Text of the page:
By Bill Britt
Alabama Political Reporter
MONTGOMERY—In what is being described as both a fit of desperation and a Hail-Mary pass, Speaker Mike Hubbard, (R-Auburn) has filed subpoenas for Governor Robert Bentley (R), Acting Attorney General W. Van Davis and the Custodian of Records for the Ethics Commission, according to a filing by the Attorney General’s Office late Monday.
Filing 1, Filing 2
Over the last month, Speaker Hubbard, through his criminal defense attorney J. Mark White, has subpoena 17 witnesses for an evidentiary hearing that has not even been granted yet by Lee Count Circuit Court Judge Jacob Walker, III.
Court observers speaking on background say that they believe that the Hubbard defense team wants to put the prosecution on trial prior to his felony trial in October.
Hubbard has been charged with 23 felony counts of public corruption.
One attorney familiar with the case said, “This is a ‘Hail Mary’ by White because he doesn’t have a real defense.”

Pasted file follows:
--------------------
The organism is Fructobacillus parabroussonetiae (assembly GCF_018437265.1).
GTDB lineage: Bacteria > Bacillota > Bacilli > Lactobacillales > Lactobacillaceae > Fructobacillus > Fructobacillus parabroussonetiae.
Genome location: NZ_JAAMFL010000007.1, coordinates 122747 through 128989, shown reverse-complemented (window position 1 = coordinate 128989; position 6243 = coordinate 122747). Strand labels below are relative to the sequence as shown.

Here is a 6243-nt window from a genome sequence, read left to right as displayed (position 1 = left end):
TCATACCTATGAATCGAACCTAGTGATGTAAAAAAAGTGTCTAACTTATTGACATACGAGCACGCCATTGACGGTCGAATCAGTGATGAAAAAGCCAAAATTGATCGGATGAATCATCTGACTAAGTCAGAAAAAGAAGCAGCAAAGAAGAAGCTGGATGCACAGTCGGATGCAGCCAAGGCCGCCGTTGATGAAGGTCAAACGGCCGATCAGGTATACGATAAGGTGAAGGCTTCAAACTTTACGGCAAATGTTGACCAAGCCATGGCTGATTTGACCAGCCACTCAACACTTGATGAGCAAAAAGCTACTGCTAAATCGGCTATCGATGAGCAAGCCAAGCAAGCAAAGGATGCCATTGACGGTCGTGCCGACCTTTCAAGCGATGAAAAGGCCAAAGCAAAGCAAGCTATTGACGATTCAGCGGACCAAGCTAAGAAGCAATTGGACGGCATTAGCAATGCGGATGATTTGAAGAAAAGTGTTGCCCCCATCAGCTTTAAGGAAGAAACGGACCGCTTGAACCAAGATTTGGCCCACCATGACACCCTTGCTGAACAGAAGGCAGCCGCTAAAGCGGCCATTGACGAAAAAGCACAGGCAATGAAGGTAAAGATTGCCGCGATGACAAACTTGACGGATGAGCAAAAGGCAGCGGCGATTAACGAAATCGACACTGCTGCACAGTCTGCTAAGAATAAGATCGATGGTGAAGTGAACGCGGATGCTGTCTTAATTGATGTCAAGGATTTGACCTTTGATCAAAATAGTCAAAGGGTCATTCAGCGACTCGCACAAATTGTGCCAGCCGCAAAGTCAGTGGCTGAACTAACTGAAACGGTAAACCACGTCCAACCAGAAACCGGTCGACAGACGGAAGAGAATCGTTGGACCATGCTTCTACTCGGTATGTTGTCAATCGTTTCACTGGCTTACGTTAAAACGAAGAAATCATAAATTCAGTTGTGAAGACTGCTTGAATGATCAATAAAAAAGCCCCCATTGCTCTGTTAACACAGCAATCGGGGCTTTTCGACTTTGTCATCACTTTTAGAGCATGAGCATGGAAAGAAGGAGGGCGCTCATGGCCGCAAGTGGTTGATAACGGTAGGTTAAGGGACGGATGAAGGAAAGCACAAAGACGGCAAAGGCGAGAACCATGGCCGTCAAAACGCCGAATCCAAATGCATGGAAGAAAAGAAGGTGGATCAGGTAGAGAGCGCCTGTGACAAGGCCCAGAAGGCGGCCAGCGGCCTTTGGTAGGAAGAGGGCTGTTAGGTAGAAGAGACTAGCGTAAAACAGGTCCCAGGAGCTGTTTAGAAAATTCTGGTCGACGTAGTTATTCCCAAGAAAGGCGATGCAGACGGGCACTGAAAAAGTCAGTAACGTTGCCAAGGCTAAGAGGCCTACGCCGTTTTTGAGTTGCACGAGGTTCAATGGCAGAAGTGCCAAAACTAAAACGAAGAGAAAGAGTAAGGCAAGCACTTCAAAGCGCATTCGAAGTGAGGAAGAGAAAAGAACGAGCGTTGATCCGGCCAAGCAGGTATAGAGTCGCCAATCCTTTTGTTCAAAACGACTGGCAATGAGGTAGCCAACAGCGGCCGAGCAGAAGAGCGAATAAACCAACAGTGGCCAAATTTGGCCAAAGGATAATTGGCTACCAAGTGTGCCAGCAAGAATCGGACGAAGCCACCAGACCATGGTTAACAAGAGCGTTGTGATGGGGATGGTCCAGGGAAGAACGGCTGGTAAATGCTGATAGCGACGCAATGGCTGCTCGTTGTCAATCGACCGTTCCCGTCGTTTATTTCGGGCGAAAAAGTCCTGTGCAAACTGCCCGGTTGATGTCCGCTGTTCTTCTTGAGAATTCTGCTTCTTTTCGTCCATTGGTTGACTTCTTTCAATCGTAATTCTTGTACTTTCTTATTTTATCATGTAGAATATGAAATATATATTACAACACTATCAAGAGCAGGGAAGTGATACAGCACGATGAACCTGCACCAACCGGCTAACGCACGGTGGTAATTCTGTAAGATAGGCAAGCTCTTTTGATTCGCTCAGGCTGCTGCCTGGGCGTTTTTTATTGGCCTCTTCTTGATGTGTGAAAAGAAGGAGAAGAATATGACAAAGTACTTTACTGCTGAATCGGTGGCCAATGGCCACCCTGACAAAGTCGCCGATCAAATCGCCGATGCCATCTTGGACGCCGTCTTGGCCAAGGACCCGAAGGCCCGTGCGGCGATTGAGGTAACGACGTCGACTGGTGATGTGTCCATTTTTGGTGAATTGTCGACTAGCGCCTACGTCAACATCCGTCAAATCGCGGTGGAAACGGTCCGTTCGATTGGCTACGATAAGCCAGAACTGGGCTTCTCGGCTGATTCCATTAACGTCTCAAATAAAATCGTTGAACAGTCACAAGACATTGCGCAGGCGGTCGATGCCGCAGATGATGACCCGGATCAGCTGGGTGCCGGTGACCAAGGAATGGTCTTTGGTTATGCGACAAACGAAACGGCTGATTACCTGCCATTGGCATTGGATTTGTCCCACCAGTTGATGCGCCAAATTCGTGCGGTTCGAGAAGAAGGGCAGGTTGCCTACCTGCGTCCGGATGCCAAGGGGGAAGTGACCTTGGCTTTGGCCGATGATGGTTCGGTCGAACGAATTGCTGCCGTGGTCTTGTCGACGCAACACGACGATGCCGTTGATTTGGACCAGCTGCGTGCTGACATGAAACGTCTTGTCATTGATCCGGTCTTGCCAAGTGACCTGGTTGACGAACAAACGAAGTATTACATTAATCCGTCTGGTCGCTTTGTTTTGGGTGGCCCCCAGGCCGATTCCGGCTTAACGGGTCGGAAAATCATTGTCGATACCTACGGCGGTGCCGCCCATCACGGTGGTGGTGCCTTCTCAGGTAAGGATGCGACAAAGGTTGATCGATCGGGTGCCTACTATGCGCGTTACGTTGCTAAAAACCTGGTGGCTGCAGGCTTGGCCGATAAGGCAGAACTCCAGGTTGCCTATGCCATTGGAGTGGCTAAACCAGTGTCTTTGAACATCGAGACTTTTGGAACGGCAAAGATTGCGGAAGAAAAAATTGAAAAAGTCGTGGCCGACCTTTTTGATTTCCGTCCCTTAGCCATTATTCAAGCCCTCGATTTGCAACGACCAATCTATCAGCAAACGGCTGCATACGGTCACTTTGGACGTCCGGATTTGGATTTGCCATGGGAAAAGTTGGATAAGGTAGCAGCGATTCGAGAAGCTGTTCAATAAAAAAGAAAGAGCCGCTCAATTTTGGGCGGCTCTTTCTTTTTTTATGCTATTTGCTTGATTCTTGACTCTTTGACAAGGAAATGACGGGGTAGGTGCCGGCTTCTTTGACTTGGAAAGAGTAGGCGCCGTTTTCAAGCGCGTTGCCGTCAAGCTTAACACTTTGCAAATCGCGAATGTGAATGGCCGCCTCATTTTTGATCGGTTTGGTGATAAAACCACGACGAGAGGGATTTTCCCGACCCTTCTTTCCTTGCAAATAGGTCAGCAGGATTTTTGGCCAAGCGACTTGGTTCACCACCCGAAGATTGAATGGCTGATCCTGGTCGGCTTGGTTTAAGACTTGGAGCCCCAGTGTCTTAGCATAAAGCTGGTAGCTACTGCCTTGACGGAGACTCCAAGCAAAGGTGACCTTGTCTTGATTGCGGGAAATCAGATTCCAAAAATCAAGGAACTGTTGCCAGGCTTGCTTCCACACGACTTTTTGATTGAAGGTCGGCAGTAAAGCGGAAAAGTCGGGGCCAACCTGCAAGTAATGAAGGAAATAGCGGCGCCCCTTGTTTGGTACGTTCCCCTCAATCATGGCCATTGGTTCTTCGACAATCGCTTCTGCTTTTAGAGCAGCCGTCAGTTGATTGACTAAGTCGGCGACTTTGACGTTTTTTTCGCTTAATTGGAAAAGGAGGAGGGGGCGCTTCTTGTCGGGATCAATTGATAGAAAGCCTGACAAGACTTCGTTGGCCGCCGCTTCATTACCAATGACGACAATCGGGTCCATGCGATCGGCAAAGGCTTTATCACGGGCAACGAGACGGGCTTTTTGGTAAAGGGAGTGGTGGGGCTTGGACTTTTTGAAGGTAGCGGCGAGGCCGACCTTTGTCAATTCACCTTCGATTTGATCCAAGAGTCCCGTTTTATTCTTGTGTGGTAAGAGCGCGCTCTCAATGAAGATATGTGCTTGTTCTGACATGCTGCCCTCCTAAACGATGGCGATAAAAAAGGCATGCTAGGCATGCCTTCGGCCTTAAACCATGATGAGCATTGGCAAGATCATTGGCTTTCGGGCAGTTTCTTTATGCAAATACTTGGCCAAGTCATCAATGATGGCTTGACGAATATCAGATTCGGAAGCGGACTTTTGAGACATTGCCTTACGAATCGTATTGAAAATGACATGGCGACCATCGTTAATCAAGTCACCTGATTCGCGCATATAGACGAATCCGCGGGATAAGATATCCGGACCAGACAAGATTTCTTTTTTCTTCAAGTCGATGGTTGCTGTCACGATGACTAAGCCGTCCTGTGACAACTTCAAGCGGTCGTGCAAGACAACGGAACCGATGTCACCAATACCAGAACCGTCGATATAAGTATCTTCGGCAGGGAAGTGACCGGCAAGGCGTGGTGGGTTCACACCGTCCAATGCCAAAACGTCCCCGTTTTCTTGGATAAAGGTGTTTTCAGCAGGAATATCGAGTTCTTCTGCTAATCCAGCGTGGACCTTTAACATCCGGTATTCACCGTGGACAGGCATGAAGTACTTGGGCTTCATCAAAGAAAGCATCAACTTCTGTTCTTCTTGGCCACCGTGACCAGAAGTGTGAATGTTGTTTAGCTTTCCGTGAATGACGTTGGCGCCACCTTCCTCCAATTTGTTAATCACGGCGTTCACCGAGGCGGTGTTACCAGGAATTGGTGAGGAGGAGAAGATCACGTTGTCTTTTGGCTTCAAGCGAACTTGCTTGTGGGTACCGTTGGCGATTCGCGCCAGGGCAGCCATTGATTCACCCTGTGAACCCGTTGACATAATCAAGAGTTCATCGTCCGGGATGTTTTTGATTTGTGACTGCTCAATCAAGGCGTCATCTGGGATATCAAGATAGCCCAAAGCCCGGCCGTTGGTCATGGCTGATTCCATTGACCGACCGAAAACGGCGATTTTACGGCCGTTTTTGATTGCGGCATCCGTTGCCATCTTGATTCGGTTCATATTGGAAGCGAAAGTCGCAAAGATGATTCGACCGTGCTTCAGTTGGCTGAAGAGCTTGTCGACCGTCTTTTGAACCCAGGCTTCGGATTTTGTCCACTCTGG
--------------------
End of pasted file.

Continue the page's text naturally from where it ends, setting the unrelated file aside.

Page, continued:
In response to the prosecution’s motion to quash the subpoenas issued to Bentley and others, Judge Walker has ordered a hearing on April 3, 2015 at 1:45 pm in courtroom three of the Lee County Justice Center.
The purpose of the hearing is to further discuss issues to be heard on April 15 and 16, 2015, according to Judge Walker’s order.
The hearing of April 15 and 16 was to be on motions filed in the case, but Hubbard, in what is described by one attorney as a “fit of desperation,” apparently wants to turn the hearing into a media circus.
As for Hubbard’s request to call Gov. Bentley the state argues, “Hubbard’s subpoena… constitutes an improper attempt to obtain discovery to which he is not entitled and to conduct a baseless fishing expedition.”
The state contends that Hubbard’s subpoena of Bentley should be quashed because it represents an attempt to usurp this Court’s authority. Prosecutors also say that it violates executive privilege, “It is black-letter law in Alabama that testimony about the performance of a state officer’s official duties is protected from disclosure by executive privilege.”
The prosecution also claims that the Bentley subpoena is improper because it seeks information “protected by… deliberative-process privilege, legislative privilege, attorney-client privilege, and work product doctrine.”
Hubbard’s efforts to call Bentley and Davis is seen by legal observers as a last ditch offensive before the scheduled October criminal trial.